DeWayne's World - What's the big deal?

DeWayne Bartels

A report from the Pew Center I read recently says generations have personalities.

I guess I knew that. At 52 I’m a boomer. Boomers were the “real deal” for a long time. We were the personality of America.

After all it was boomers who took down Nixon, created flower power and hippies. We created rock n’ roll. We took self-expression to a never before seen level. And don’t forget we made black lights a legitimate form of illumination.

Yeah, we did all that. And now we’re being tossed aside.  

“Millennials” are now the big deal.

“Millennials — the American teens and twenty-somethings who are making the passage into adulthood at the start of a new millennium — have begun to forge theirs: confident, self-expressive, liberal, upbeat and open to change ... They (Millennials) are more ethnically and racially diverse than older adults. They’re less religious, less likely to have served in the military, and are on track to become the most educated generation in American history,” the Pew Center report said.

Wow, these kids are really special it seems.

What other wonderful things did they find out you must be asking.

They embrace multiple modes of self-expression.

Three-quarters have created a profile on a social networking site.

One in five have posted a video of themselves online.

Nearly four in 10 have a tattoo.

Nearly one in four have a piercing in some place other than an earlobe — about six times the share of older adults who’ve done this.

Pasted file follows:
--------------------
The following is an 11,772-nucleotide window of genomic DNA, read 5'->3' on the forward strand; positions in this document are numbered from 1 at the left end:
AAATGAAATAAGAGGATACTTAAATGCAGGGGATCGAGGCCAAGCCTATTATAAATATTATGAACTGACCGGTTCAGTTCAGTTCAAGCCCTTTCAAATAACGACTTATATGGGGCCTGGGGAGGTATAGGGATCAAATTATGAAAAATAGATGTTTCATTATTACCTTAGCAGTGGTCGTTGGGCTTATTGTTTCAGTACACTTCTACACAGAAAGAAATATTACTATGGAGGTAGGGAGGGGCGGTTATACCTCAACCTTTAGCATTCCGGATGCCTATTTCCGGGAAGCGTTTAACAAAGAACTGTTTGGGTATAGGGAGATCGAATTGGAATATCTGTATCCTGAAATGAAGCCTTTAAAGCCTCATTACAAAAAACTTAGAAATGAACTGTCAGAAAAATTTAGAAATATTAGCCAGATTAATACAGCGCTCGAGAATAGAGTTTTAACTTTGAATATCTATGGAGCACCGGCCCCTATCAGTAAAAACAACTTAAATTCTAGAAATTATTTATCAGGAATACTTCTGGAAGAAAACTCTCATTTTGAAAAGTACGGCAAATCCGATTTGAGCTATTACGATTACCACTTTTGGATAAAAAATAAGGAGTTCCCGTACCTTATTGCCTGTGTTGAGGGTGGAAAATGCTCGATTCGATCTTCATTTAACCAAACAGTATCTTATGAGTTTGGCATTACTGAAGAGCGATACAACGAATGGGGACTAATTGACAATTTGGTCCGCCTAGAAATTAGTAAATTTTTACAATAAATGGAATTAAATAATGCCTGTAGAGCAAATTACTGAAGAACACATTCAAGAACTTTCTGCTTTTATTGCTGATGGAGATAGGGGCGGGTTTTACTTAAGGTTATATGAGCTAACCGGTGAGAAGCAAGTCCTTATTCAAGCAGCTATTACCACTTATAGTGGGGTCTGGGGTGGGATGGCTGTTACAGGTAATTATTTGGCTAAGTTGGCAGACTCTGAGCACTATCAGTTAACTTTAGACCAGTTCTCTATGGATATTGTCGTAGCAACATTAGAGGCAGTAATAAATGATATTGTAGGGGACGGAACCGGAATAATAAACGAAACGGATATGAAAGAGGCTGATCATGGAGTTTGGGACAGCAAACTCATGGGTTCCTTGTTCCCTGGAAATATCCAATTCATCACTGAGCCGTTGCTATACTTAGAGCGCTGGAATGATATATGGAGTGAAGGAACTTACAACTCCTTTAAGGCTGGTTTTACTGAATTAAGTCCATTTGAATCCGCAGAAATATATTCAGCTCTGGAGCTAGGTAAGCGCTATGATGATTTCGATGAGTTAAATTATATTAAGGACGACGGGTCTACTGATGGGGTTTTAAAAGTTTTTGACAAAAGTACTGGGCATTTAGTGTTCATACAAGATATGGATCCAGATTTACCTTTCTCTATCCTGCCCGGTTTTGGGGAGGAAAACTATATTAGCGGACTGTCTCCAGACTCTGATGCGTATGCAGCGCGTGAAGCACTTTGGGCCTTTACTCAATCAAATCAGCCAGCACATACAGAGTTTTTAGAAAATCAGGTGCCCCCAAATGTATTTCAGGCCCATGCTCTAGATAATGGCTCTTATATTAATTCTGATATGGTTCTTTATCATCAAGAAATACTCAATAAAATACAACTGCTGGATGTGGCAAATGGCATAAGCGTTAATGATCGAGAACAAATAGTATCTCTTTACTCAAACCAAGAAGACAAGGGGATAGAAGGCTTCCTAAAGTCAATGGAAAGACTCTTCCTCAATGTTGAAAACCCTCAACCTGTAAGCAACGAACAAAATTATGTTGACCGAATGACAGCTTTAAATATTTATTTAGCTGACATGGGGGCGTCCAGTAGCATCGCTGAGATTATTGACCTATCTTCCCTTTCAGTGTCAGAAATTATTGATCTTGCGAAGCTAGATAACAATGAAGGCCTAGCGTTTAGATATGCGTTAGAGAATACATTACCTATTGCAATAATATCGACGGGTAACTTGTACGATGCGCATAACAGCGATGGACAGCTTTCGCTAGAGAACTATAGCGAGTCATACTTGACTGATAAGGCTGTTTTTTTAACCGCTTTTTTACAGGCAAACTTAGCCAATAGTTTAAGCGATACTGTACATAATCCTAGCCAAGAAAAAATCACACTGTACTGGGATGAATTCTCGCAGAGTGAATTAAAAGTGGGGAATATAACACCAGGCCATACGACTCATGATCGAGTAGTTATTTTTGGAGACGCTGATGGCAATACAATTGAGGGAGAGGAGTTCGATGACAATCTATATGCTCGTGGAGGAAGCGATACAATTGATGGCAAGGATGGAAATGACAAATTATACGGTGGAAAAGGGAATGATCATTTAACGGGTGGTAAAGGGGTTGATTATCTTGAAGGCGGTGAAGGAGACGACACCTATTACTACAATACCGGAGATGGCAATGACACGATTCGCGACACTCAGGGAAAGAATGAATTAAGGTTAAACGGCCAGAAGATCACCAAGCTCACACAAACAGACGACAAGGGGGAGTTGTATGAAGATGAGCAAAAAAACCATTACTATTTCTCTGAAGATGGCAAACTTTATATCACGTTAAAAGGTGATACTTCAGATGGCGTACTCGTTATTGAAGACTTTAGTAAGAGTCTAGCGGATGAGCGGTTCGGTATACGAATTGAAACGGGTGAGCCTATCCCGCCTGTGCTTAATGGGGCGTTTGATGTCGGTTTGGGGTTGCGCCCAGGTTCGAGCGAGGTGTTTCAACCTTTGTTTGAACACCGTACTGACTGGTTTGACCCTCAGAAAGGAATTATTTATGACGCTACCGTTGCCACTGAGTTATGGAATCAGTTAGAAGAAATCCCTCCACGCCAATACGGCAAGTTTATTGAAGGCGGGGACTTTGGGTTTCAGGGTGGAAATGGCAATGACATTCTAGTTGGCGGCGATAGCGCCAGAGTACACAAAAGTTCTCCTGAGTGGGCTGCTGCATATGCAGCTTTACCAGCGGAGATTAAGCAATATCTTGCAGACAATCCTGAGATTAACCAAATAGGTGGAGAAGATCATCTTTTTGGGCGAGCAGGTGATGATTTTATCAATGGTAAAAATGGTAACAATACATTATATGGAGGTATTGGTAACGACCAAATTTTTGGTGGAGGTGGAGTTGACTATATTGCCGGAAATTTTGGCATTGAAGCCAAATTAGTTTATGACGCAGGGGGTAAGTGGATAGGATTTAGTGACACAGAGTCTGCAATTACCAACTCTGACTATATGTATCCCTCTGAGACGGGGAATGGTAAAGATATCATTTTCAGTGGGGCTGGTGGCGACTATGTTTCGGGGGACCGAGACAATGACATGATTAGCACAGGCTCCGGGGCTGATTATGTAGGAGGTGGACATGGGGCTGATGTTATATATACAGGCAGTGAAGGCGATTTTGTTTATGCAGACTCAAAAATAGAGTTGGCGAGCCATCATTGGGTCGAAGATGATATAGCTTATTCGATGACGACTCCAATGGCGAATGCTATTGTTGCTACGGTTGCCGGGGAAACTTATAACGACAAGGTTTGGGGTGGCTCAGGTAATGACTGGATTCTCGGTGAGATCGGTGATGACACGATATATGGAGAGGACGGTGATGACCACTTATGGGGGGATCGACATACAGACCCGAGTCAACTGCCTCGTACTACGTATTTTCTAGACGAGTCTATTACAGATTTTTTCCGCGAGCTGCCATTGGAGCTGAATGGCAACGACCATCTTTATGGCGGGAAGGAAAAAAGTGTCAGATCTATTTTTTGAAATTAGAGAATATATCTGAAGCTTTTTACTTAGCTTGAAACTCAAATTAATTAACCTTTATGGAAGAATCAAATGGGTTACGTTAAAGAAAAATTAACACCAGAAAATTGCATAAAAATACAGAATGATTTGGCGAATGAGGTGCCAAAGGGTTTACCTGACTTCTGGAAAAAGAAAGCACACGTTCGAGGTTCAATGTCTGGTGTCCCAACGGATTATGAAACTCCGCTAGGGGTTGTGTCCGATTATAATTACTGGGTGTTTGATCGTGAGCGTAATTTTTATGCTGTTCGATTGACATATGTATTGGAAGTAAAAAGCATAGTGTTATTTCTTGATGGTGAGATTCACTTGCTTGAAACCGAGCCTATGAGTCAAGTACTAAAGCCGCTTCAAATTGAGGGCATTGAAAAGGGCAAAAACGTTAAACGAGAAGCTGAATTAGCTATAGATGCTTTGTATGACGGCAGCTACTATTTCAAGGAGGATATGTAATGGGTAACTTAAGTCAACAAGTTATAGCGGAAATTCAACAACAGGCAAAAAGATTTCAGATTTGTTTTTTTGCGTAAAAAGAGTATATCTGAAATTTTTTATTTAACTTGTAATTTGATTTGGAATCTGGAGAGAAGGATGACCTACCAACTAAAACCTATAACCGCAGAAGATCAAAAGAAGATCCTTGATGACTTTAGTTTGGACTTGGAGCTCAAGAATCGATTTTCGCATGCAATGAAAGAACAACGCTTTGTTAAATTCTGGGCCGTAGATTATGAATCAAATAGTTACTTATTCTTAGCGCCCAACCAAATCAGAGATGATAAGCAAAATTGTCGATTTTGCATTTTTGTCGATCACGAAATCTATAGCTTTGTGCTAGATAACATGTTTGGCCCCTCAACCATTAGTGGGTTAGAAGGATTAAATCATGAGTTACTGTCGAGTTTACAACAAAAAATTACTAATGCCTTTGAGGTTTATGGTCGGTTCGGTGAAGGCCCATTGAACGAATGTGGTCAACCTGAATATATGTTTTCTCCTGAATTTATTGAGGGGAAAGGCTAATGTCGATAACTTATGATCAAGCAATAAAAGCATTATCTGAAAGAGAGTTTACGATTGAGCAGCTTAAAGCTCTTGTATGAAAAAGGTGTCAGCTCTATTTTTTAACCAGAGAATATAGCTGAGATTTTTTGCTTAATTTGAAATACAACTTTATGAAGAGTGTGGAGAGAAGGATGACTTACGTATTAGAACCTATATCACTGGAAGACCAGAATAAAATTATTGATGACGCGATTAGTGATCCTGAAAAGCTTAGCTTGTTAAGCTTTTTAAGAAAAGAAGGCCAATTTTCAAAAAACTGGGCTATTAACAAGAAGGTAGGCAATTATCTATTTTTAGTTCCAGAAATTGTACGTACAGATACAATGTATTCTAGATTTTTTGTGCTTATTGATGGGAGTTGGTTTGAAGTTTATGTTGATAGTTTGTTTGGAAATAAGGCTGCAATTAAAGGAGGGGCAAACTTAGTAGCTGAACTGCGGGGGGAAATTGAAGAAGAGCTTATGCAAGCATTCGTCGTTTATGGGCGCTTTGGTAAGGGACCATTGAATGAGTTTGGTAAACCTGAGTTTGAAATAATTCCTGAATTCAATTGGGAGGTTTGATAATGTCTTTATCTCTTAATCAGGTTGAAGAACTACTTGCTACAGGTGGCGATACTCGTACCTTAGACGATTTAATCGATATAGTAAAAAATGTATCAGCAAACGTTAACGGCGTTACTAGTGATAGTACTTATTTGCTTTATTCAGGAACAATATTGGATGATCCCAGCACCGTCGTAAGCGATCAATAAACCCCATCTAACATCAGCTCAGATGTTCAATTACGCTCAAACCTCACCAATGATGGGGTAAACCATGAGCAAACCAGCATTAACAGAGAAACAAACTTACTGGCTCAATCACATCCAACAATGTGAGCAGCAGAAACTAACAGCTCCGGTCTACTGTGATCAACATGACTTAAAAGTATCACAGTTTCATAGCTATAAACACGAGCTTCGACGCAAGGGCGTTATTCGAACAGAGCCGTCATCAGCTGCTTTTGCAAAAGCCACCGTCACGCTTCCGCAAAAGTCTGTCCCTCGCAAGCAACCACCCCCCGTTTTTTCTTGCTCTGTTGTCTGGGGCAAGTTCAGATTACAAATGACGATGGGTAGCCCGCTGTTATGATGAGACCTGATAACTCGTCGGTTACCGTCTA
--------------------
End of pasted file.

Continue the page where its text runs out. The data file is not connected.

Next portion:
Sixty-one percent of Millennials in the January survey said their generation has a unique and distinctive identity.

“Millennials have a distinctive reason for feeling distinctive. In response to an open-ended follow-up question, 24 percent say it’s because of their use of technology. Gen Xers also cite technology as their generation’s biggest source of distinctiveness, but far fewer — just 12 percent — say this. Boomers’ feelings of distinctiveness coalesce mainly around work ethic, which 17 percent cite as their most prominent identity badge. For Silents, it’s the shared experience of the Depression and World War II, which 14 percent cite as the biggest reason their generation stands apart,” the report said.

How special.

And, what am I as a boomer? I’ve apparently been delegated to the generic title of “older adult.”

This sensation over “Millennials” made me take an inventory of myself.

It turns out I have not one tattoo, let alone turning my body into a canvas, because I do not need a tattoo like everyone else to be an individual. I embrace expressing myself in words — spoken and written — not tweets because I have an attention span greater than a gnat. I can wear pants on my hips, not my knees. I can talk to people face-to-face.

The result of my inventory is I’m old-school, blasé, so yesterday.

That’s OK.

I wouldn’t trade being a boomer.

After all, we coined “Peace, love and happiness.”

So, chill “Millennials.”

DeWayne Bartels is news editor of the Woodford Times.